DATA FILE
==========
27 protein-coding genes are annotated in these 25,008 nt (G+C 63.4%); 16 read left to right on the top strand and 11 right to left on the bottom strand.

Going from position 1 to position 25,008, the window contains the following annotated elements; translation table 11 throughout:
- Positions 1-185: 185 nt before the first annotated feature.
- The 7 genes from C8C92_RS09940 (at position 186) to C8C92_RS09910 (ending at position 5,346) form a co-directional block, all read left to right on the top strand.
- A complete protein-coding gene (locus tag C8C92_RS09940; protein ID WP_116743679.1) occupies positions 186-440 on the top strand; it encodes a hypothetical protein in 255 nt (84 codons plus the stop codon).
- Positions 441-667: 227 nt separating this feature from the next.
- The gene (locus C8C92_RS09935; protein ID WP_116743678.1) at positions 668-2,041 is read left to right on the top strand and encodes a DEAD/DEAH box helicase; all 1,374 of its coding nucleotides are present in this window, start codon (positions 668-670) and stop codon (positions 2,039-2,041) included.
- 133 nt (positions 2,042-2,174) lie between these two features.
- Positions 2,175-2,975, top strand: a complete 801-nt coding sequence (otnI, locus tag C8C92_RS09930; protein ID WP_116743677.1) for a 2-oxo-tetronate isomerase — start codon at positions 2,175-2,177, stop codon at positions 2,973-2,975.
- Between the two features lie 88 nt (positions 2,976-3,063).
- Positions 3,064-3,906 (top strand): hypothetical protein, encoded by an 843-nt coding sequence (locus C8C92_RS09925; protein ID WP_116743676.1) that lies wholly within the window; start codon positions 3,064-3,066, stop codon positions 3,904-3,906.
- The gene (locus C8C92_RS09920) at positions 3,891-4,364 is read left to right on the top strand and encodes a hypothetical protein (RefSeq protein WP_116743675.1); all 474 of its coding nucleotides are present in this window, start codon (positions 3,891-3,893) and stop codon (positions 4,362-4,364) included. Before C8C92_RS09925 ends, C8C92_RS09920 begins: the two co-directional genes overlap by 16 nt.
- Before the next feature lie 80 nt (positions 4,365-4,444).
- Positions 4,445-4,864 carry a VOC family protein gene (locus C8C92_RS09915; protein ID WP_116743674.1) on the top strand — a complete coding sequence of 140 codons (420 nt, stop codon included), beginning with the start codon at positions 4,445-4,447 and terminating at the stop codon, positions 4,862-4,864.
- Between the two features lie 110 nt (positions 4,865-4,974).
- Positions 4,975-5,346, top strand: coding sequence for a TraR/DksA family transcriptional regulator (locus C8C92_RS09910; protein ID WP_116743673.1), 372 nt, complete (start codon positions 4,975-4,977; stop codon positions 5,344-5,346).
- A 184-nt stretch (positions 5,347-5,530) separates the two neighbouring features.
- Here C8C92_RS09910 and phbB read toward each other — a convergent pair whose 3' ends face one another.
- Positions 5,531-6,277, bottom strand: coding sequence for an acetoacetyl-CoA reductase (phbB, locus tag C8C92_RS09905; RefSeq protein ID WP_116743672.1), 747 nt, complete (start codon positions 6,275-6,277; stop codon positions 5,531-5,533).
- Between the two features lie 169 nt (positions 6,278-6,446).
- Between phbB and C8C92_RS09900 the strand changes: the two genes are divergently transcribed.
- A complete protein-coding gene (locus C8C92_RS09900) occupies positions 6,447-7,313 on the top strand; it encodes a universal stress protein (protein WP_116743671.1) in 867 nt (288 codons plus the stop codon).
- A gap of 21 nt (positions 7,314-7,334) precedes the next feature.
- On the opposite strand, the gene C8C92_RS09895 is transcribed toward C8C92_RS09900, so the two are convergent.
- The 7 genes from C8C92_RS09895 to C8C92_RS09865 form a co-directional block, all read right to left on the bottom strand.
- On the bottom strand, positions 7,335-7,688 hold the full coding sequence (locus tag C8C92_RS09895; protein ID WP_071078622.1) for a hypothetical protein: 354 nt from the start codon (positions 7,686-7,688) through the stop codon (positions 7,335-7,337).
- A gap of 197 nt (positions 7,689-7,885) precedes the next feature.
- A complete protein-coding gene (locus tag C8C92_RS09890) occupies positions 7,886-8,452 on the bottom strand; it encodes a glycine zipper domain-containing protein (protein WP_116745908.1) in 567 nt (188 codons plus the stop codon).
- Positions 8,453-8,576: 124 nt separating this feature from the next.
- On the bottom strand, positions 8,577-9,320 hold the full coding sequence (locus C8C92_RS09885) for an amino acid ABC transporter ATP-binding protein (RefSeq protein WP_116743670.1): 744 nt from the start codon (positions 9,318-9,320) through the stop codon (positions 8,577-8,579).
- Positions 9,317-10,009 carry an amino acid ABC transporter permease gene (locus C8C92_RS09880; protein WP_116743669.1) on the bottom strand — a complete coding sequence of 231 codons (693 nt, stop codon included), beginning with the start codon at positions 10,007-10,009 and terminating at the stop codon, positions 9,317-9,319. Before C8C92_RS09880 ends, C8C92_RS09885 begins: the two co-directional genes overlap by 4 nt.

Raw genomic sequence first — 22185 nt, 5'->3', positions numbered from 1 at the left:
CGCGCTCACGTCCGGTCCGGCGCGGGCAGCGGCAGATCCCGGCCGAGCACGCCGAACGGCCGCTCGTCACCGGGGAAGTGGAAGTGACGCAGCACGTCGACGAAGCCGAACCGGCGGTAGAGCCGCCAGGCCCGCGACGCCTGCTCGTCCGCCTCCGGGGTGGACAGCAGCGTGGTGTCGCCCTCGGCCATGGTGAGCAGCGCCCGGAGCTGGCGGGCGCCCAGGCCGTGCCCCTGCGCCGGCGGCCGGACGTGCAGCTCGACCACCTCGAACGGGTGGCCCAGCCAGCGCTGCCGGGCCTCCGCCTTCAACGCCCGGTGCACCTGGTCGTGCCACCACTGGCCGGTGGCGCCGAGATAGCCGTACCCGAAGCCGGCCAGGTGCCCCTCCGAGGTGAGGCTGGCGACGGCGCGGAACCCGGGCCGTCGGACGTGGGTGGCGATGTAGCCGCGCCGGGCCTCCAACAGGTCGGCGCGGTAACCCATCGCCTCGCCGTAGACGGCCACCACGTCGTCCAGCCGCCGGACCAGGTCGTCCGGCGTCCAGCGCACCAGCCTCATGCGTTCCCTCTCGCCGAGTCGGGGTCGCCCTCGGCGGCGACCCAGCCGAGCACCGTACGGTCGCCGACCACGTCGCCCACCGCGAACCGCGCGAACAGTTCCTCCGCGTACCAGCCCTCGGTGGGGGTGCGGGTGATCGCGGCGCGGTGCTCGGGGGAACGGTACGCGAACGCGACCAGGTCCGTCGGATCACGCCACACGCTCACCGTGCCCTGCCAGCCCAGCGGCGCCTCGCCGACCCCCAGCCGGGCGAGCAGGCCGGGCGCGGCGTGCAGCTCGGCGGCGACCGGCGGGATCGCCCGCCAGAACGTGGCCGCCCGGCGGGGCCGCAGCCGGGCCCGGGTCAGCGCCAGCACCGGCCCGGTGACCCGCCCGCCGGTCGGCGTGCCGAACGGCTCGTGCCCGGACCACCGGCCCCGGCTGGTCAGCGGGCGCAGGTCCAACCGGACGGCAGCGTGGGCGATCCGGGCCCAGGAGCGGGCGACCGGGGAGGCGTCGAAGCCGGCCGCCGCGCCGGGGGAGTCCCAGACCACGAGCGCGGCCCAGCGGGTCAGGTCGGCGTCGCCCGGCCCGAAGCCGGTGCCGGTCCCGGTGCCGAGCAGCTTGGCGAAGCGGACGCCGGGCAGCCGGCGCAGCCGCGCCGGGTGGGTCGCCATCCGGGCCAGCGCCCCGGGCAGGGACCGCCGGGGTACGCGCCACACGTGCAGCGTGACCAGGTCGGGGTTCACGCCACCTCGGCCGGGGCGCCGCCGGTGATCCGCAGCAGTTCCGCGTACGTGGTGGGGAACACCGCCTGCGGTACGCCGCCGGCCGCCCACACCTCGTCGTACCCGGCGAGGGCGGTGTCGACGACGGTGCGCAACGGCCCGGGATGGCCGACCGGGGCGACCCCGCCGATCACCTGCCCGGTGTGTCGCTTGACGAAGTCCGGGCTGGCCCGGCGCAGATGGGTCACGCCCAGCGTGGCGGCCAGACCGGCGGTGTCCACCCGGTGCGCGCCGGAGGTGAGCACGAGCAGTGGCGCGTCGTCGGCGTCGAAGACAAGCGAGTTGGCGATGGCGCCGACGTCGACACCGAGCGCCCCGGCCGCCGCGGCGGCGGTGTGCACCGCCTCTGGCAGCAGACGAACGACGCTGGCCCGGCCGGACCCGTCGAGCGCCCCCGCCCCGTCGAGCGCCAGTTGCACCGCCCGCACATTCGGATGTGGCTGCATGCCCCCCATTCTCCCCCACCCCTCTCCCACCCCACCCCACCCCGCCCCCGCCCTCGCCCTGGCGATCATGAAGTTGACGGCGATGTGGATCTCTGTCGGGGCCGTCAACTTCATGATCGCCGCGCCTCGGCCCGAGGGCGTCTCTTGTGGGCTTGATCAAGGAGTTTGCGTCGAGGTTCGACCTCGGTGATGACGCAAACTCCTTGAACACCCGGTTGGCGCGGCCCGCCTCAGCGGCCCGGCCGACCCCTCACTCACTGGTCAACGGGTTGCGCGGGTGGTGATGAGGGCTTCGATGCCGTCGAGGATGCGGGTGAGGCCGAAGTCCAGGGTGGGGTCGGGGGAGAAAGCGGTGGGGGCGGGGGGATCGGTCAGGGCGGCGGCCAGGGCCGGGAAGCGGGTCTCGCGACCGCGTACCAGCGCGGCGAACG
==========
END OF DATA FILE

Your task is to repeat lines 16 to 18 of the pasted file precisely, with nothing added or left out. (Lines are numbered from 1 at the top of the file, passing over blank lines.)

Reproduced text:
- Positions 4,975-5,346, top strand: coding sequence for a TraR/DksA family transcriptional regulator (locus C8C92_RS09910; protein ID WP_116743673.1), 372 nt, complete (start codon positions 4,975-4,977; stop codon positions 5,344-5,346).
- A 184-nt stretch (positions 5,347-5,530) separates the two neighbouring features.
- Here C8C92_RS09910 and phbB read toward each other — a convergent pair whose 3' ends face one another.